Zapatismo and Globalization

November 20, 2009 - 4:00 pm

Zapatismo and Globalization November 20, 2009

Peasant Rebellions in the Age of Globalization: The EZLN in Mexico and the PKK in Turkey
Mehmet Kucukozer, The Graduate Center, CUNY
The formerly corporatist/populist states of Mexico and Turkey have faced significant armed peasant-based insurgencies in their post-1980 period of neoliberal reforms. The Zapatista Army of National Liberation (EZLN) in Chiapas, Mexico and the Kurdistan Workers’ Party (PKK) in Turkey’s southeast serve as ideal case studies in order to deal with long unresolved questions in the literature on peasant rebellions: Which peasants are the ones joining the insurgencies? What is the role of greater capitalist penetration in the growth of these movements? What are the common mechanisms by which connections between militant organizations and individual peasants are forged? In order to answer these questions this project depends on the analysis of (1) semi-structured interviews that I have done with ex-insurgents, relatives of insurgents, and witnesses in both countries, and (2) insurgent diaries, journals, biographichal sketches, and interviews carried out by others of insurgents, ex-insurgents, and those close to these movements.

Before the Storm: The Ideological Origins and Development of Zapatismo, 1960-1994
Christopher Gunderson, The Graduate Center, CUNY

How Zapatismo Refashions American Cold War Anxiety
John Ochoa, Penn State University
At the center of Zapatista discourse of the 1990s lies a paradox. Zapatismo was at once a highly local movement in defense of indigenous rights, as well as a grand political gesture against globalization. The coexistence of these two vastly different battle-fronts within a single, emancipatory language is further complicated when we consider the figure o Marcos, its main spokesperson. One of Marcos’s positions in his many communiqués is a professorial stance, where he attempted to teach a broad public through a series of proxy didactic characters, such as the beetle “Durito” and Old Man Antonio. Marcos’s stance of defiance against much larger forces, the belief in schematizing the ‘weaknesses’ of that enemy in a didactic fashion, and an almost religious faith in the triumph of the wise resistance despite overwhelming odds, harkens to an unlikely source: the anticommunist Cold War discourse of the 1950s. I argue that both discourses, Marcos’s and 1950’s anticommunism’s, although nominally at opposite ends of the ideological spectrum, share much in the way of methods, aims, and ultimately, outcomes.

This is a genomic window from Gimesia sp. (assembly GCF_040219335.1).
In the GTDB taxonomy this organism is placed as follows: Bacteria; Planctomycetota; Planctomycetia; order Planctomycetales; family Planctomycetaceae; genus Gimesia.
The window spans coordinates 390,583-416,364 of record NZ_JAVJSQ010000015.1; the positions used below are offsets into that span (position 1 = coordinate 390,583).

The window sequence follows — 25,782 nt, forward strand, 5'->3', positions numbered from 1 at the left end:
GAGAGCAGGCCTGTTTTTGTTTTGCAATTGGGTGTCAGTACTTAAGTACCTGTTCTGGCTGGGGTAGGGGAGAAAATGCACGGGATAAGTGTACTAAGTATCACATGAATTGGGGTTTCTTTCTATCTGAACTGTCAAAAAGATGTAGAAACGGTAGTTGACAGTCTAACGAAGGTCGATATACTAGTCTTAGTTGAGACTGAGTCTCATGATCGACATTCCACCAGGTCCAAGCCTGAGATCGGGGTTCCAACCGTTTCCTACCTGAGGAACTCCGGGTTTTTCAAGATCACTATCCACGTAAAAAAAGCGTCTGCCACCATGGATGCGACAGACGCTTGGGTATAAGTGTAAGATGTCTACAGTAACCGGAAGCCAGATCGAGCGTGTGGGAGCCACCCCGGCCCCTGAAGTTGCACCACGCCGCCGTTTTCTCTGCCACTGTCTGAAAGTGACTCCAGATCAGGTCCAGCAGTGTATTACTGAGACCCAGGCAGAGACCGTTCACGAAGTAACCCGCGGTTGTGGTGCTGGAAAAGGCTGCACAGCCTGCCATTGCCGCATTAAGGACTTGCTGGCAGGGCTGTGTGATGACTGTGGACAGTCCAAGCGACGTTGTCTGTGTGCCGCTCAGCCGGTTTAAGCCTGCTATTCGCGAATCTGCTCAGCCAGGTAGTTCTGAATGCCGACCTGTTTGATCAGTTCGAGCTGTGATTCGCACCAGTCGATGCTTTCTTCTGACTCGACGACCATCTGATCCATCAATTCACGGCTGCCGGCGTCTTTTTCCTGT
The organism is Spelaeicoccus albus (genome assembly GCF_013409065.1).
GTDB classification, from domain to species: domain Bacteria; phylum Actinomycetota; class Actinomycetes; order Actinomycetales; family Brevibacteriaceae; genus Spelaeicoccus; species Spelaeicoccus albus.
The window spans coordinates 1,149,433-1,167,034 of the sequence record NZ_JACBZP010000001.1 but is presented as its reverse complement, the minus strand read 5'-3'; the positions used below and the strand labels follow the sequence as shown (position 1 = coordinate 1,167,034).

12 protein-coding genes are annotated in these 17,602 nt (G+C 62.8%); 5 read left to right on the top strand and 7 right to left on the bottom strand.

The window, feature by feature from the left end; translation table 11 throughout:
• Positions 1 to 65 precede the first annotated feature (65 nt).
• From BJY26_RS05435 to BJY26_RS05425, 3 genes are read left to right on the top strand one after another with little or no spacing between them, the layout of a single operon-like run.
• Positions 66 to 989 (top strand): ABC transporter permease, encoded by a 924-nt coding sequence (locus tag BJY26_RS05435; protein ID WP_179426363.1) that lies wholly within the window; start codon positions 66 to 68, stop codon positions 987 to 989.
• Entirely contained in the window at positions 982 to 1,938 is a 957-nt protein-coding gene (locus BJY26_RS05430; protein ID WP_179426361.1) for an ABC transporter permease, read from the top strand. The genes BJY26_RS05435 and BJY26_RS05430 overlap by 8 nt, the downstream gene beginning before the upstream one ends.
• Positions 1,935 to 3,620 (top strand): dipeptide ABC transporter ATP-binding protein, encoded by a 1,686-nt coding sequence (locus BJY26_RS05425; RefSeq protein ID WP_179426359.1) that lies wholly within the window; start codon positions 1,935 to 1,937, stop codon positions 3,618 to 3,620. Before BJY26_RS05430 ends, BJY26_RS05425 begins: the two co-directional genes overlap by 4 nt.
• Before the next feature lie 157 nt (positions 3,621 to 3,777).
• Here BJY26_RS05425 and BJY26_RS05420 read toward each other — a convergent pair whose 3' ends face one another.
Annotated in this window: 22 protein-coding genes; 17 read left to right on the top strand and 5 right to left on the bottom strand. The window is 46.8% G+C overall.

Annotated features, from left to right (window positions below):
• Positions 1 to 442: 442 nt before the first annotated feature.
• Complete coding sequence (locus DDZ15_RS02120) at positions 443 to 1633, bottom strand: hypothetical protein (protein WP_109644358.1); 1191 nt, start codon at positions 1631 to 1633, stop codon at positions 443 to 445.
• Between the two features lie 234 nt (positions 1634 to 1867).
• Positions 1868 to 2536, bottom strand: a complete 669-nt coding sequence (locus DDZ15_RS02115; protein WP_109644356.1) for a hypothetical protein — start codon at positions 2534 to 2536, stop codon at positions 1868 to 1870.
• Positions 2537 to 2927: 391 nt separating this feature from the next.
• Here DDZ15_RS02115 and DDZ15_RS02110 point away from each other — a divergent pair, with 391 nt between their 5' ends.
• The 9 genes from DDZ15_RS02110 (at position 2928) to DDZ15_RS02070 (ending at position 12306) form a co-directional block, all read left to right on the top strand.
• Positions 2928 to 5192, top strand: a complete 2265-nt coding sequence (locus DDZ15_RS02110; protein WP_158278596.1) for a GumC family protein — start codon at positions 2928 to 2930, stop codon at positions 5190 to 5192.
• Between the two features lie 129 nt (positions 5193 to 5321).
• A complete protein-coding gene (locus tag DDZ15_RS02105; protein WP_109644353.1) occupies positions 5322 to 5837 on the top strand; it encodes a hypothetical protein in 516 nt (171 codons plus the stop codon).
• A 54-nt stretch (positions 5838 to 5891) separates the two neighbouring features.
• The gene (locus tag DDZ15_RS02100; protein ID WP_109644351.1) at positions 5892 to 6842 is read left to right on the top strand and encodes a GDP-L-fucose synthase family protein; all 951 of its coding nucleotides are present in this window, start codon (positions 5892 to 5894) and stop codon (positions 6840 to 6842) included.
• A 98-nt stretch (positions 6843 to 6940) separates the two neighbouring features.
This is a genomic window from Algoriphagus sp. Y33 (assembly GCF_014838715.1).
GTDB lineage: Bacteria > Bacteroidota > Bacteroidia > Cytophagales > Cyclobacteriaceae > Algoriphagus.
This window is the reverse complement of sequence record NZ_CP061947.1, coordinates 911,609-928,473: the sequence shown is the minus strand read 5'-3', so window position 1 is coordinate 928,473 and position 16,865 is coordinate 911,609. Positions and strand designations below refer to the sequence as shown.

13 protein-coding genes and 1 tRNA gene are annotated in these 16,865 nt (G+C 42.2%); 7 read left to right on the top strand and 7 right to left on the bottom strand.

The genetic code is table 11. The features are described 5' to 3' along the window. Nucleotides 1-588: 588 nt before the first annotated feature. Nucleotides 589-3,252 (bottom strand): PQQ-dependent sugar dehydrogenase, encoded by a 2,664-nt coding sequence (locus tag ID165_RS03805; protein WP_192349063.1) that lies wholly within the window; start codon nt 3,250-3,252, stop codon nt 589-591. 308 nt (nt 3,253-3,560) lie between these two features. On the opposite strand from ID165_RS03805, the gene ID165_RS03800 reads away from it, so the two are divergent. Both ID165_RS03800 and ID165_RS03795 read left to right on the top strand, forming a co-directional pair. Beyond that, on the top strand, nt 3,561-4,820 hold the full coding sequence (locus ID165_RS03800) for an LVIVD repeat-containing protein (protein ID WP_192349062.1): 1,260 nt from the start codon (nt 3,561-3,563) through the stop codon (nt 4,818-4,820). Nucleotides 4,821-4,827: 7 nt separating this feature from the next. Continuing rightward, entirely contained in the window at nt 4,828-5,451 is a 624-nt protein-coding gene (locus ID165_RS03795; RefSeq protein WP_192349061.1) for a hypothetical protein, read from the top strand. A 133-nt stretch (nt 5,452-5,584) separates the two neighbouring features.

Guest Discussant:
John Mraz, Instituto de Ciencias Sociales y Humanidades, Universidad Autónoma de Puebla (Mexico)

Araceli Tinajero, The City College of New York and The Graduate Center, CUNY

Mehmet Kuckozer is a doctoral candidate in Sociology at The Graduate Center, City University of New York. His dissertation is titled Peasant Rebellions in the Age of Globalization: The EZLN in Mexico and the PKK in Turkey. He has published in journals such as Anuario, The International Journal of Kurdish Studies, The Discourse of Sociological Practice, Social Thought and Research, among others.